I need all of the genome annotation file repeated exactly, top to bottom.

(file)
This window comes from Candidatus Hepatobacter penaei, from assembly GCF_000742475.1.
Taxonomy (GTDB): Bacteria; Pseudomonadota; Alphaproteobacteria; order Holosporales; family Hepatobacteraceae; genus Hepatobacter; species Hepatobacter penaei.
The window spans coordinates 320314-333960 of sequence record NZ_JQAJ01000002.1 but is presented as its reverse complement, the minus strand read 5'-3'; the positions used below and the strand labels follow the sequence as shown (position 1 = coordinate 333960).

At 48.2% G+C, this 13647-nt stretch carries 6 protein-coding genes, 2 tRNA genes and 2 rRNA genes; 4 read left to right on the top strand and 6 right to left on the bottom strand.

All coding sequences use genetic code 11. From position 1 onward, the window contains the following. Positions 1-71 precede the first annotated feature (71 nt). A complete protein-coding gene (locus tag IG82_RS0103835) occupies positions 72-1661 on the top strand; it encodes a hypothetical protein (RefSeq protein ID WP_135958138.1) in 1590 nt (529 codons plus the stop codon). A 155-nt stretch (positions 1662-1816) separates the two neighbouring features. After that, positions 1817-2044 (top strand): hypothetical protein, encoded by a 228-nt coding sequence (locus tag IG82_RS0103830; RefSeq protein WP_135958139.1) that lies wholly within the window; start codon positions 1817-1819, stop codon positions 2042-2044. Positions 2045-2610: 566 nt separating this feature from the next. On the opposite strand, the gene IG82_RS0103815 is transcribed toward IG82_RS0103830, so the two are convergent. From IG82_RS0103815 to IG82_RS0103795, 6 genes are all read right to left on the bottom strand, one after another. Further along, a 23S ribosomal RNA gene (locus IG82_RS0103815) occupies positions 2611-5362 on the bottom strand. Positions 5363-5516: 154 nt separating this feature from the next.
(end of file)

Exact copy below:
This window comes from Candidatus Hepatobacter penaei, from assembly GCF_000742475.1.
Taxonomy (GTDB): Bacteria; Pseudomonadota; Alphaproteobacteria; order Holosporales; family Hepatobacteraceae; genus Hepatobacter; species Hepatobacter penaei.
The window spans coordinates 320314-333960 of sequence record NZ_JQAJ01000002.1 but is presented as its reverse complement, the minus strand read 5'-3'; the positions used below and the strand labels follow the sequence as shown (position 1 = coordinate 333960).

At 48.2% G+C, this 13647-nt stretch carries 6 protein-coding genes, 2 tRNA genes and 2 rRNA genes; 4 read left to right on the top strand and 6 right to left on the bottom strand.

All coding sequences use genetic code 11. From position 1 onward, the window contains the following. Positions 1-71 precede the first annotated feature (71 nt). A complete protein-coding gene (locus tag IG82_RS0103835) occupies positions 72-1661 on the top strand; it encodes a hypothetical protein (RefSeq protein ID WP_135958138.1) in 1590 nt (529 codons plus the stop codon). A 155-nt stretch (positions 1662-1816) separates the two neighbouring features. After that, positions 1817-2044 (top strand): hypothetical protein, encoded by a 228-nt coding sequence (locus tag IG82_RS0103830; RefSeq protein WP_135958139.1) that lies wholly within the window; start codon positions 1817-1819, stop codon positions 2042-2044. Positions 2045-2610: 566 nt separating this feature from the next. On the opposite strand, the gene IG82_RS0103815 is transcribed toward IG82_RS0103830, so the two are convergent. From IG82_RS0103815 to IG82_RS0103795, 6 genes are all read right to left on the bottom strand, one after another. Further along, a 23S ribosomal RNA gene (locus IG82_RS0103815) occupies positions 2611-5362 on the bottom strand. Positions 5363-5516: 154 nt separating this feature from the next.